This week, I had the chance to watch a video blog by Van Halen singer David Lee Roth titled, “A Personal History of Professional Wrestling, Part 1,” which was highlighted for me by his commentary about Nikolai Volkoff.
The 30-minute clip has plenty of zany moments as only Roth can deliver them.
In the beginning, he talks of his youth going to local drug stores and seeing wrestling magazine with Bruno Sammartino on the cover. Roth is correct when he opines that Sammartino was right in the mix when American pop culture shifted from Frank Sinatra to the Beatles in the 1960s.
But the part I got the biggest kick out of was his remembrances of Volkoff (about 14:00 into the video). Roth noted that Volkoff’s Russian character played off the real fears of the American public during the Cold War between the United States and the former Soviet Union. It’s hard to describe if you weren’t alive back then, but in the early and mid-’80s, a lot of people believed the Soviets had nuclear missiles pointed at us ready to launch.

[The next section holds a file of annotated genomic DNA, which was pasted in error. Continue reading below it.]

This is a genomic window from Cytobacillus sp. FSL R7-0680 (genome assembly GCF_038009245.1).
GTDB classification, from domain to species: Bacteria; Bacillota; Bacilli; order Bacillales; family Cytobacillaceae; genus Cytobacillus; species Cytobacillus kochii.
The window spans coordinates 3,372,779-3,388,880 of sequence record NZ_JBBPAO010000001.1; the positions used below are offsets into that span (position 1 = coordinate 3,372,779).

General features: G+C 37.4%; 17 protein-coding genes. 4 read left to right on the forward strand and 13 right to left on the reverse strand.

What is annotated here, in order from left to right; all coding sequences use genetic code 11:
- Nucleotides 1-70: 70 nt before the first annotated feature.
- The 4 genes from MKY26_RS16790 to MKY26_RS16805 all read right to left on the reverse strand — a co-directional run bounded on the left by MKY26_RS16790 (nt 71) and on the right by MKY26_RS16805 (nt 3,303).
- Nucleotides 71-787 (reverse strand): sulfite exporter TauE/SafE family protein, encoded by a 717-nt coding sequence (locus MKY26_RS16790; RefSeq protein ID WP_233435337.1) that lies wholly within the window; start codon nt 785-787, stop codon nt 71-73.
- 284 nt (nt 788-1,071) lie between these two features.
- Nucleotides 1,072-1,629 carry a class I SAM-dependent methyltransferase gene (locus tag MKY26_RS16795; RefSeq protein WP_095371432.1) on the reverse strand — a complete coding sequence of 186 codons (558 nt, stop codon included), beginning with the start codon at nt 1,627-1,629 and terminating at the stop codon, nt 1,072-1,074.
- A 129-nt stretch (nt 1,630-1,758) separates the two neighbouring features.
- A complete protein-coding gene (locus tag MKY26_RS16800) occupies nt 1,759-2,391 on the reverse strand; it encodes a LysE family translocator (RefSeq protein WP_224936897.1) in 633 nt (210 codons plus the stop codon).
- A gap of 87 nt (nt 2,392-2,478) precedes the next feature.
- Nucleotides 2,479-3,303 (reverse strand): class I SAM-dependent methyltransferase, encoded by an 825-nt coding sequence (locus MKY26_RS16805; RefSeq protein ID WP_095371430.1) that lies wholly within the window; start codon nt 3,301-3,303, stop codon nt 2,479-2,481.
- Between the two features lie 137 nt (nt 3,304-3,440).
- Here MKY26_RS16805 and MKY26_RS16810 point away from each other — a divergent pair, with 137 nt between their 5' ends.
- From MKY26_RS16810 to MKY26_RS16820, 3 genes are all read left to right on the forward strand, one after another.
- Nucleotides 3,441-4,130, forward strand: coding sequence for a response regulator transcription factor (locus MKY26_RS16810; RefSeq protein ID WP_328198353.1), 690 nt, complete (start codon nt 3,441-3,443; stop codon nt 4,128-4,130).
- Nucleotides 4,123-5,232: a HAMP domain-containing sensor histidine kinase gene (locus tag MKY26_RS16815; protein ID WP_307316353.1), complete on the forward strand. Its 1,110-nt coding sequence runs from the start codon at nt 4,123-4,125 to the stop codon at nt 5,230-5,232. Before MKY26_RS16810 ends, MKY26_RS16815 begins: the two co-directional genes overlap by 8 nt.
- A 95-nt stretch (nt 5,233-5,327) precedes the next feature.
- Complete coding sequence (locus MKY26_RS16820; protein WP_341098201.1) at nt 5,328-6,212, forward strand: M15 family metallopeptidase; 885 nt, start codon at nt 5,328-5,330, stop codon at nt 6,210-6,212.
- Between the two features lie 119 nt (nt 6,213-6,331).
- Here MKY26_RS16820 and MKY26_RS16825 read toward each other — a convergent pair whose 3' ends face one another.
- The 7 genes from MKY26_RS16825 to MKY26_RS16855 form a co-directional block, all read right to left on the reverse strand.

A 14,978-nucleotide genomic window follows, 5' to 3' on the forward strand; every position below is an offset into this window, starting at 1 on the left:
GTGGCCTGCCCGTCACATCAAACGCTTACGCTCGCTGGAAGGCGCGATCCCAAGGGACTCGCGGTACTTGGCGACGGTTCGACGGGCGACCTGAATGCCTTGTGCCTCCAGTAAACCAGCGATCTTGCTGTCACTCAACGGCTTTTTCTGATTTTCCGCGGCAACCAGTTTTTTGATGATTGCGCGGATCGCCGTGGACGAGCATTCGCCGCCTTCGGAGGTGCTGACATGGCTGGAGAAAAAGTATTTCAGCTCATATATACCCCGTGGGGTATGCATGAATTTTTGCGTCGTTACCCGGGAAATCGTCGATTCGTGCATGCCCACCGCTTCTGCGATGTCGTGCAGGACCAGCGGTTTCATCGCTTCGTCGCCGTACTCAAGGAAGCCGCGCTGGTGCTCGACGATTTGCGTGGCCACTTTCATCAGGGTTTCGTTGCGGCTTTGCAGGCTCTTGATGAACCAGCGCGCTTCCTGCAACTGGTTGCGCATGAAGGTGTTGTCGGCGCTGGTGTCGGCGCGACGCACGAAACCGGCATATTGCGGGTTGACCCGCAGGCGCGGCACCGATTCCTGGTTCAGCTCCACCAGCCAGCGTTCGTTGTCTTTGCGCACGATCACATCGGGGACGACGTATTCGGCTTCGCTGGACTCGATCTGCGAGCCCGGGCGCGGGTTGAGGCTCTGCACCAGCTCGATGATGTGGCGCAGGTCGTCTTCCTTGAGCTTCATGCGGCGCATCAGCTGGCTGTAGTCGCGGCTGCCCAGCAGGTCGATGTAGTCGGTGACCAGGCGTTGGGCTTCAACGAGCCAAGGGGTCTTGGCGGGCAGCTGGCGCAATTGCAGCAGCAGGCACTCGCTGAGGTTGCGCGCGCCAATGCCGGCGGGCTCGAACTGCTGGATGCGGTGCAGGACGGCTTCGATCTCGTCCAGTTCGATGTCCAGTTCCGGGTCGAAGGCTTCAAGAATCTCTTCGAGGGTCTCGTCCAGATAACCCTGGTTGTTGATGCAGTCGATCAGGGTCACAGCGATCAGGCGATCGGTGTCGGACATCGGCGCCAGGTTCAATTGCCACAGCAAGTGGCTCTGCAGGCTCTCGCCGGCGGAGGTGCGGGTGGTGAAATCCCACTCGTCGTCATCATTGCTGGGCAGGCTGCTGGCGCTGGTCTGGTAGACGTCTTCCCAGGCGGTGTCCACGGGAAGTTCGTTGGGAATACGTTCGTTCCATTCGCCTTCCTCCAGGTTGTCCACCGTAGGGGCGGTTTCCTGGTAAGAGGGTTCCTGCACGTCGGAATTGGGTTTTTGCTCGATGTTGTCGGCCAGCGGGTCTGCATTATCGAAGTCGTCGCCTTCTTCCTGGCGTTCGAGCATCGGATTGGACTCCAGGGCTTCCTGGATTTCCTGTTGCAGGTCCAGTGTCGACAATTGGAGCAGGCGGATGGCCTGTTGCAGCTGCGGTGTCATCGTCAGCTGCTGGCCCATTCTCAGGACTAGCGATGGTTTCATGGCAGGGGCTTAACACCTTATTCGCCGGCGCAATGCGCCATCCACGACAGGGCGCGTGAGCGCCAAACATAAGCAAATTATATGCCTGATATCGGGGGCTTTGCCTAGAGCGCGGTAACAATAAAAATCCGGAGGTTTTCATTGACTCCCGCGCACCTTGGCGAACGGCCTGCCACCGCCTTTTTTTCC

“His name was Volkoff, which if you said it fast enough, sounds faintly like, ‘Fuck off,’ ” Roth says. “As a teen-ager … being able to say fuck off, even faintly, at the dinner table or to yell it gleefully in a full room of mixed ages and family and friends during the wrestling matches was priceless.”
Roth also briefly discusses the Iron Sheik and Sgt. Slaughter in terms of foreign menace gimmicks in the WWF.
Having heard Roth discuss wrestling several times, it’s clear he’s a fan of yesteryear and today (he talked about the recent WWE Hall of Fame at Madison Square Garden during his video). I don’t understand how the WWE hasn’t grabbed him for a celebrity appearance on Monday Night Raw, since Roth is someone well known to the large contingent of 40- and 50-somethings who tune in to Raw.
“World Wrestling Entertainment has had as much impact on me as Mark Twain or Abe Lincoln or Groucho Marx,” Roth quips in his video.